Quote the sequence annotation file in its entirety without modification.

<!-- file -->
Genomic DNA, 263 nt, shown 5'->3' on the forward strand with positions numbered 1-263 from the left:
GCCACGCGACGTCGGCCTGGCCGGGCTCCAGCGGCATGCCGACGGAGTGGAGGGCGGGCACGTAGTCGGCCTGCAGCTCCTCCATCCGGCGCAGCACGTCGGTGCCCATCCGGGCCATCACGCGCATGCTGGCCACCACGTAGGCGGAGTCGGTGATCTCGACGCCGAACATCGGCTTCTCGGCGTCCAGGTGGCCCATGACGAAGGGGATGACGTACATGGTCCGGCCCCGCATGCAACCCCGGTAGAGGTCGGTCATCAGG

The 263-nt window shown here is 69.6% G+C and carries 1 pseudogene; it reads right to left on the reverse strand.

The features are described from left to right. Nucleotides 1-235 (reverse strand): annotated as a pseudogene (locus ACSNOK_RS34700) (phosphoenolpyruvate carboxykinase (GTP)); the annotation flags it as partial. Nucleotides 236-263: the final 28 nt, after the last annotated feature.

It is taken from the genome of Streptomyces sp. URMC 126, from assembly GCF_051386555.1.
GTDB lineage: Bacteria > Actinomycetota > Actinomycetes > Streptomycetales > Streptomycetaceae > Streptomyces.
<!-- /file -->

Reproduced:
Genomic DNA, 263 nt, shown 5'->3' on the forward strand with positions numbered 1-263 from the left:
GCCACGCGACGTCGGCCTGGCCGGGCTCCAGCGGCATGCCGACGGAGTGGAGGGCGGGCACGTAGTCGGCCTGCAGCTCCTCCATCCGGCGCAGCACGTCGGTGCCCATCCGGGCCATCACGCGCATGCTGGCCACCACGTAGGCGGAGTCGGTGATCTCGACGCCGAACATCGGCTTCTCGGCGTCCAGGTGGCCCATGACGAAGGGGATGACGTACATGGTCCGGCCCCGCATGCAACCCCGGTAGAGGTCGGTCATCAGG

The 263-nt window shown here is 69.6% G+C and carries 1 pseudogene; it reads right to left on the reverse strand.

The features are described from left to right. Nucleotides 1-235 (reverse strand): annotated as a pseudogene (locus ACSNOK_RS34700) (phosphoenolpyruvate carboxykinase (GTP)); the annotation flags it as partial. Nucleotides 236-263: the final 28 nt, after the last annotated feature.

It is taken from the genome of Streptomyces sp. URMC 126, from assembly GCF_051386555.1.
GTDB lineage: Bacteria > Actinomycetota > Actinomycetes > Streptomycetales > Streptomycetaceae > Streptomyces.